My dissertation project focuses on the politics of planning in Addis Ababa, Ethiopia. Though "slum" infrastructures have long characterized its urban fabric, Addis Ababa is steadily being reordered through new investments, a variety of transnational flows, and state programs of massive redevelopment. Within this transformative and ambivalent period, I explore the work lives of planners who advance renewal programs on core urban land. As planning becomes a standard (if contested) practice of governing urban lives and landed property, it regrounds urban questions of class, citizenship and of the influence of party/political ideology. The project draws on "low theory" convergences of socio-legal studies, postcolonial studies, Marxism and new African urbanisms. With support from a Fulbright-Hays DDRA Fellowship and an affiliation with the Department of Geography and Environmental Studies at the Addis Ababa University, I completed the fieldwork stage of this project in 2015. Now I am writing. My dissertation commitee includes Dr. Steve Herbert (Chair), Dr. Ben Gardner, Dr. Lucy Jarosz, and Dr. Victoria Lawson.
My door is open to students, scholars, planners, policymakers, activists, urbanists, and others!
Comparative Law and Society Studies (CLASS) Center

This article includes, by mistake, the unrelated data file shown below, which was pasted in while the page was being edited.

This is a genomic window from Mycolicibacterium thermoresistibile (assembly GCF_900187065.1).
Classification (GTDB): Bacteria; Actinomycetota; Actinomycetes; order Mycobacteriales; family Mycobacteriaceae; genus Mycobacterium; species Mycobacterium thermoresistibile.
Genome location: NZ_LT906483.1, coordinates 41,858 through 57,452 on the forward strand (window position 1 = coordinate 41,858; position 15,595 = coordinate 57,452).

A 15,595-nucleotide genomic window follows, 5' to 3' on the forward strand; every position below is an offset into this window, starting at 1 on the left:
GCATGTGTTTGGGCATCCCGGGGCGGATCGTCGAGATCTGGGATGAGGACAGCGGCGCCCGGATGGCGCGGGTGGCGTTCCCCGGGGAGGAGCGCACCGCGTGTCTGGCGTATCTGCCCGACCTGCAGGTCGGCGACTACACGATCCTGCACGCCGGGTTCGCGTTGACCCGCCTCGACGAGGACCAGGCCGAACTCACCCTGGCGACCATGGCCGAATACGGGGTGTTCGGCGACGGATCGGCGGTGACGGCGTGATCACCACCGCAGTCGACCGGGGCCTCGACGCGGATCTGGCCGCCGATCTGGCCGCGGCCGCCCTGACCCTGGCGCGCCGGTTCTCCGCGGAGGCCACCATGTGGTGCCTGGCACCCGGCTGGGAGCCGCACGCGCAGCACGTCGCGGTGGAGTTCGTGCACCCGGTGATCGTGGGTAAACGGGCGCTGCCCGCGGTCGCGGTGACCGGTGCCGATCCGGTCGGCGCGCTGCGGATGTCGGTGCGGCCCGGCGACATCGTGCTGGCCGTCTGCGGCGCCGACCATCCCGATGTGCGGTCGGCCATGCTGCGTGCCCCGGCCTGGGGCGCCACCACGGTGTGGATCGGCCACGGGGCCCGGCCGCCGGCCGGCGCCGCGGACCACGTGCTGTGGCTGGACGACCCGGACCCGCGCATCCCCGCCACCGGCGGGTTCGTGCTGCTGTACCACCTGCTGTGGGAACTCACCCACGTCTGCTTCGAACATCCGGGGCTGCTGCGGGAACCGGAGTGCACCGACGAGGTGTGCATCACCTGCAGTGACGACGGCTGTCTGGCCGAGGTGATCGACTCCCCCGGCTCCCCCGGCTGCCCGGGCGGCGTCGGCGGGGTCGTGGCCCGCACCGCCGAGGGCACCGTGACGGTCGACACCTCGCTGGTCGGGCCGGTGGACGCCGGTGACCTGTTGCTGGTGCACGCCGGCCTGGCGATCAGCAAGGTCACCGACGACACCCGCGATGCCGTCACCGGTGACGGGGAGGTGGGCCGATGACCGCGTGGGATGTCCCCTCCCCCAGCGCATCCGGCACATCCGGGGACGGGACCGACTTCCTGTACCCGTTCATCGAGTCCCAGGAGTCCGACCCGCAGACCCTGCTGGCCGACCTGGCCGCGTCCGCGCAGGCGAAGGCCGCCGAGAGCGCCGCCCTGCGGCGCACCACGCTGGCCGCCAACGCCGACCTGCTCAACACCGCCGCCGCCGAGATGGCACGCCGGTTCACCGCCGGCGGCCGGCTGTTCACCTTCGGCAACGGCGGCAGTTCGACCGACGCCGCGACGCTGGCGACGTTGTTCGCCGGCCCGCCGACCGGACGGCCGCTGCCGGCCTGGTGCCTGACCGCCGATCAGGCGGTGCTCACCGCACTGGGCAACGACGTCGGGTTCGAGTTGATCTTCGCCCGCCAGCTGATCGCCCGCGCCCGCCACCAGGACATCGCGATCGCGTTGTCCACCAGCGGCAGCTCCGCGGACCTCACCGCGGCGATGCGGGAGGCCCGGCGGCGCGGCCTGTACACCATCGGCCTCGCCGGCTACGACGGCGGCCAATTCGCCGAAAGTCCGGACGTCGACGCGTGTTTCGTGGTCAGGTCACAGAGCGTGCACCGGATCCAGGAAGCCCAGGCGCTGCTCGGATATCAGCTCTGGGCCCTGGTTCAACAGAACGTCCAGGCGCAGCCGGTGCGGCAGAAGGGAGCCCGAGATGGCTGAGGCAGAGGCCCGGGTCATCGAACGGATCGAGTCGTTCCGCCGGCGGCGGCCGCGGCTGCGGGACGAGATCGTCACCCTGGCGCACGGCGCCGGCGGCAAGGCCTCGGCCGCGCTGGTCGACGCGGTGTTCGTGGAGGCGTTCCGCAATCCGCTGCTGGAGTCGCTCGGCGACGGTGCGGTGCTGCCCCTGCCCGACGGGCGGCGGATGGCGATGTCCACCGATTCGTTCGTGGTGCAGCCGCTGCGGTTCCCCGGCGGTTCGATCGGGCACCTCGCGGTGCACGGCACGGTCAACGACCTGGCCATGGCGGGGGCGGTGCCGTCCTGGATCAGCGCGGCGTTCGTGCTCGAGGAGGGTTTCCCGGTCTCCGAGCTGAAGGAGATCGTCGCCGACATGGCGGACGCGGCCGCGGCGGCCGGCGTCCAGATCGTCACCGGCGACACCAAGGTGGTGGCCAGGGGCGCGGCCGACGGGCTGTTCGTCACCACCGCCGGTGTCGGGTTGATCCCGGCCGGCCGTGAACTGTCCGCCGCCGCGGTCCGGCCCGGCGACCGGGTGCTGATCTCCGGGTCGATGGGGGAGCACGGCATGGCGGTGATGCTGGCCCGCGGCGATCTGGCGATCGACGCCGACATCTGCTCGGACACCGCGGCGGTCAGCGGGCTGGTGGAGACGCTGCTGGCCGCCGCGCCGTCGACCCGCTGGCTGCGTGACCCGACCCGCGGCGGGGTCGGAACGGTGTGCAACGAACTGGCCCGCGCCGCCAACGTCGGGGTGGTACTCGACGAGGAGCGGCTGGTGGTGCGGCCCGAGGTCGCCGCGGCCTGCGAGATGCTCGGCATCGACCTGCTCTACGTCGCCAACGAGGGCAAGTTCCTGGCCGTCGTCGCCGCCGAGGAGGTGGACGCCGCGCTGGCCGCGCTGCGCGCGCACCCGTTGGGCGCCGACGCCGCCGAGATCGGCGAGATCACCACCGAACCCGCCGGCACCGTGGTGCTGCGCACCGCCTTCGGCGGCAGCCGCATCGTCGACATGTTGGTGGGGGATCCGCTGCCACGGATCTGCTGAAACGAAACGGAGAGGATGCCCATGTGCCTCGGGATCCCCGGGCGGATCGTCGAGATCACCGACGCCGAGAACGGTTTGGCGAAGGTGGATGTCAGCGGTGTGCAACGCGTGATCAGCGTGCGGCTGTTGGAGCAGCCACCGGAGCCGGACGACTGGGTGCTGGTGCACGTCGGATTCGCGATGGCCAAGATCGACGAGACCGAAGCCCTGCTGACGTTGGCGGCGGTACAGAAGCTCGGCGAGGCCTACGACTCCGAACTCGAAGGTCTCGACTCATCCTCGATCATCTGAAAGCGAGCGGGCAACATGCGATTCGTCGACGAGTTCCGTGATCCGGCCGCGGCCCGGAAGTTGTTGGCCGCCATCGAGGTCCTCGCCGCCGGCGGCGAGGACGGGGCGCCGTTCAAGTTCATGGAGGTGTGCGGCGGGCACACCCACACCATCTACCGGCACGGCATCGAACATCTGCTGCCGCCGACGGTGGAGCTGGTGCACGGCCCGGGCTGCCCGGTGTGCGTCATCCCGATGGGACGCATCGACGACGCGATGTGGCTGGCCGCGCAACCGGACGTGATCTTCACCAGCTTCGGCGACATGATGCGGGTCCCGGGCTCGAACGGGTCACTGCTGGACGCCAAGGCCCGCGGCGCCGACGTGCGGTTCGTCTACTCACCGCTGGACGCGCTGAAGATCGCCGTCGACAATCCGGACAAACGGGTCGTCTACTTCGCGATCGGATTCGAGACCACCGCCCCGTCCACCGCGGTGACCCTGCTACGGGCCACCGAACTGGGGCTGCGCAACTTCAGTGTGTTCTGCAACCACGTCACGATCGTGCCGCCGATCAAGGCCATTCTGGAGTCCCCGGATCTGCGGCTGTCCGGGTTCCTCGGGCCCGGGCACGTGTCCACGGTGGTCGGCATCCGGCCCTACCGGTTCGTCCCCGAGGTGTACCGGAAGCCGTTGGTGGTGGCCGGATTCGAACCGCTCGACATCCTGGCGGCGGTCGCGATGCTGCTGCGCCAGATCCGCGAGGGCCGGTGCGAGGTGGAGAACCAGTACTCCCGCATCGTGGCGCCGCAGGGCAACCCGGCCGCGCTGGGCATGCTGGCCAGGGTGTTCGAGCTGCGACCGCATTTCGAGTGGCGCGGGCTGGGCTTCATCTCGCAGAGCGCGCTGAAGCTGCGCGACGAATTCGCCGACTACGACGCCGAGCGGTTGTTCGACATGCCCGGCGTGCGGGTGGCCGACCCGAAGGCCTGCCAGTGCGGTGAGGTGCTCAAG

As Assistant Attorney General in the Special Litigation Section of the Alaska Department of Law, Mike Schechter (Class of 2000) draws upon knowledge and skills from the UW Department of Geography on a daily basis. Representing the state in major civil litigation matters, his undergraduate background provides him with a common language to communicate with surveyors, cartographers, wildlife biologists, and environmental consultants. Schechter notes that “Many (if not all) of my cases draw directly on skills I developed as a Geography major at UW.” For example, he is currently working on a dispute between the State of Alaska and the United States regarding boundaries near the Arctic Ocean, where he is applying his training as a geographer to analyze maps, geographic naming conventions, cartography, survey data, and historical records. In addition to his work as with the Alaska Department of Law, he enjoys the many opportunities that life in Alaska has to offer, including hiking, fishing, and even biking in the snow during Alaskan winters!
Jess Wallach (Class of 2013) has devoted her time during the 2016 election season as a field organizer with the Yes on I-1464 campaign, a statewide ballot initiative that limits the influence of money in politics. After the election, she plans to return to teaching at the intersections of climate justice, decolonized pedagogies, and art as activism. As a Geography undergraduate at UW, Wallach’s professors and community were a rich foundation for this work. She constantly felt challenged to learn about social identities, to reflect on how they informed everyday experiences, and to critically examine the systems that shape them. Wallach has never forgotten the work of her female professors during her undergraduate experience. She attributes their “caring, authentic, and powerful leadership” to understanding what it meant to be successful as a woman. After graduating with her BA in Geography, Wallach more recently earned an MAED in Urban Environmental Education, a program that gave her an opportunity to blend her background in geography with multicultural, place-based education and build on her passion for “creating learning environments that build power, create community, and foster skills for systems-level change.”